The Collaborative Care Model has the most evidence among integration models to demonstrate its effective and efficient integration in terms of controlling costs, improving access, improving clinical outcomes, and increasing patient satisfaction in a variety of primary care settings – rural, urban, and among veterans. Multiple studies show that having a psychiatrist to provide caseload consultation to a care manager who coordinates with patients and a PCP is an essential element of the model and correlates with improved outcomes.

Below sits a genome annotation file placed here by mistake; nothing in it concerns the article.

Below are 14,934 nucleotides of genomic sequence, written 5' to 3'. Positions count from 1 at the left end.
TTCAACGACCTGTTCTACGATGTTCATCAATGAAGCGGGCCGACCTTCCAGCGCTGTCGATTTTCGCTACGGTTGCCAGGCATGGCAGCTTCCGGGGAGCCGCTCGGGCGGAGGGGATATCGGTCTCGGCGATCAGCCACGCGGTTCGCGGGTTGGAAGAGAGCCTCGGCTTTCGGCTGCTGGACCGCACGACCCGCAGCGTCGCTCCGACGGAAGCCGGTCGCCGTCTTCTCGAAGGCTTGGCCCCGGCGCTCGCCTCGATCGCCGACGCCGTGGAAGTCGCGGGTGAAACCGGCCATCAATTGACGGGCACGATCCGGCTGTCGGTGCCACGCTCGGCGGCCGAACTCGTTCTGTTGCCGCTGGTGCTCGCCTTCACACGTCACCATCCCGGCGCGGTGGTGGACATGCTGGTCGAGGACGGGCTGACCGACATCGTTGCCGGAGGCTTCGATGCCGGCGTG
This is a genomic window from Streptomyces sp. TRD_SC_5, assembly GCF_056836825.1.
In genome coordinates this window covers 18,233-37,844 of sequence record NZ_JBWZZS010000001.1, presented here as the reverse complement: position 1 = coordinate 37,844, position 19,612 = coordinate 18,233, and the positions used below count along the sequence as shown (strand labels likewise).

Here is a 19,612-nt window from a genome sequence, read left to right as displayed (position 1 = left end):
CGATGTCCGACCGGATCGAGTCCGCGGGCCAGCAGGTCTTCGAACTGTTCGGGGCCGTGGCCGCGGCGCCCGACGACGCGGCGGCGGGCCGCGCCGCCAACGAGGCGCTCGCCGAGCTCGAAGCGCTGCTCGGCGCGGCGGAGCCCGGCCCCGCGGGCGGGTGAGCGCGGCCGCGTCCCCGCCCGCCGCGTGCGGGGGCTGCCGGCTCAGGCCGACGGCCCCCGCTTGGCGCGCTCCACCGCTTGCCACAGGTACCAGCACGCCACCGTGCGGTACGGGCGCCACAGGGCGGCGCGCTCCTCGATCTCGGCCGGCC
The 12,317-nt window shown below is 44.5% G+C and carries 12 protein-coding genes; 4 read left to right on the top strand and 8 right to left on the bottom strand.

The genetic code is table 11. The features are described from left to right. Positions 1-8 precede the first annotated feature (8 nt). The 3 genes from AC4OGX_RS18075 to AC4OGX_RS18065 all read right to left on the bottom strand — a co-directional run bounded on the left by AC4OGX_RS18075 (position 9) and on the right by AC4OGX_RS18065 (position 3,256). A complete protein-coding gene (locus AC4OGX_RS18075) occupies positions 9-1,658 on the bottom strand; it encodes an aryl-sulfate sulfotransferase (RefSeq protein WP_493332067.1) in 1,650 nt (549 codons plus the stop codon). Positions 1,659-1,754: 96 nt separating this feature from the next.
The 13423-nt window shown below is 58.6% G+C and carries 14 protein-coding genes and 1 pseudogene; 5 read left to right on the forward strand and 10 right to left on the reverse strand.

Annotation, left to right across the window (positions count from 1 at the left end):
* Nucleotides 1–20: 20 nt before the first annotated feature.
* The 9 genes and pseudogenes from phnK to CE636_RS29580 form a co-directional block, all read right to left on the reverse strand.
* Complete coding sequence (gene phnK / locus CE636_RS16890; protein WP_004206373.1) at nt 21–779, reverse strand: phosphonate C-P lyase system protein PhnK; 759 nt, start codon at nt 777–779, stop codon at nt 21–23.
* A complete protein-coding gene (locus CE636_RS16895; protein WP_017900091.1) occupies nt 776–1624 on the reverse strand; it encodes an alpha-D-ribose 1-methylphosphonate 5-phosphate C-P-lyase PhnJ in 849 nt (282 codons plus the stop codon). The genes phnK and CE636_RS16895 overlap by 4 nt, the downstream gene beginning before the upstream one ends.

Los Angeles County’s public mental health system was able to transform service delivery in response to well-funded policy mandates. For providers, a structure emphasizing accountability and patient centeredness was associated with greater stress, despite smaller caseloads. For clients, service structure and volume created opportunities to build stronger provider-client relationships and address their needs and goals. The Affordable Care Act (ACA) (1) is transforming health care delivery throughout the United States, increasing access for previously unserved populations and encouraging health care systems to provide coordinated, patient-centered care for chronic conditions to improve outcomes and reduce costs (http://innovation.cms.gov). For California’s public mental health system, large-scale transformation began earlier, in 2004, when voters passed Proposition 63, the Mental Health Services Act (MHSA) (2).